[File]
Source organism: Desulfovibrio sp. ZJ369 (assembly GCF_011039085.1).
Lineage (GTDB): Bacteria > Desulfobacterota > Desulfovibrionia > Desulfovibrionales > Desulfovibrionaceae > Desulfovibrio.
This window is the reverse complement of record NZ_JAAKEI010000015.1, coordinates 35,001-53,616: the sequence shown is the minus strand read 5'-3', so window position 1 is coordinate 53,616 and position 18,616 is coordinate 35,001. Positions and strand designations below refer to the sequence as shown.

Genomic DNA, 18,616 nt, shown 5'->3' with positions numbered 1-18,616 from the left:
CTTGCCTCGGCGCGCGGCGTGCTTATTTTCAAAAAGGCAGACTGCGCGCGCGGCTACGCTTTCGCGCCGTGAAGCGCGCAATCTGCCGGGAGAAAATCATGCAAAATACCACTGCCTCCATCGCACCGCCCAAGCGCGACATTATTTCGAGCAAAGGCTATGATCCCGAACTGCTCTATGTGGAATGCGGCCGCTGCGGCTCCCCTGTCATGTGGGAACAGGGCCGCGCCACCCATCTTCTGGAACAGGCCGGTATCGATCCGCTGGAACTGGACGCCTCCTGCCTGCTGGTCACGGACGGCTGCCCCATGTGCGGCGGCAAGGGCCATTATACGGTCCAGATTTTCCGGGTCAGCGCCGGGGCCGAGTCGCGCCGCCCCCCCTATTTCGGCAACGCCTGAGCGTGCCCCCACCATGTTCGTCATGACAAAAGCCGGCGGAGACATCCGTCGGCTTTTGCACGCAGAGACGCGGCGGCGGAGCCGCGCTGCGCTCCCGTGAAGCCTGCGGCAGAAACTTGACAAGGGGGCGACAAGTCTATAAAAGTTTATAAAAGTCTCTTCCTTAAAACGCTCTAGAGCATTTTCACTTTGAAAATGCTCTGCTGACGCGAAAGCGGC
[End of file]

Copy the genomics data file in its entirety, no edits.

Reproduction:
Source organism: Desulfovibrio sp. ZJ369 (assembly GCF_011039085.1).
Lineage (GTDB): Bacteria > Desulfobacterota > Desulfovibrionia > Desulfovibrionales > Desulfovibrionaceae > Desulfovibrio.
This window is the reverse complement of record NZ_JAAKEI010000015.1, coordinates 35,001-53,616: the sequence shown is the minus strand read 5'-3', so window position 1 is coordinate 53,616 and position 18,616 is coordinate 35,001. Positions and strand designations below refer to the sequence as shown.

Genomic DNA, 18,616 nt, shown 5'->3' with positions numbered 1-18,616 from the left:
CTTGCCTCGGCGCGCGGCGTGCTTATTTTCAAAAAGGCAGACTGCGCGCGCGGCTACGCTTTCGCGCCGTGAAGCGCGCAATCTGCCGGGAGAAAATCATGCAAAATACCACTGCCTCCATCGCACCGCCCAAGCGCGACATTATTTCGAGCAAAGGCTATGATCCCGAACTGCTCTATGTGGAATGCGGCCGCTGCGGCTCCCCTGTCATGTGGGAACAGGGCCGCGCCACCCATCTTCTGGAACAGGCCGGTATCGATCCGCTGGAACTGGACGCCTCCTGCCTGCTGGTCACGGACGGCTGCCCCATGTGCGGCGGCAAGGGCCATTATACGGTCCAGATTTTCCGGGTCAGCGCCGGGGCCGAGTCGCGCCGCCCCCCCTATTTCGGCAACGCCTGAGCGTGCCCCCACCATGTTCGTCATGACAAAAGCCGGCGGAGACATCCGTCGGCTTTTGCACGCAGAGACGCGGCGGCGGAGCCGCGCTGCGCTCCCGTGAAGCCTGCGGCAGAAACTTGACAAGGGGGCGACAAGTCTATAAAAGTTTATAAAAGTCTCTTCCTTAAAACGCTCTAGAGCATTTTCACTTTGAAAATGCTCTGCTGACGCGAAAGCGGC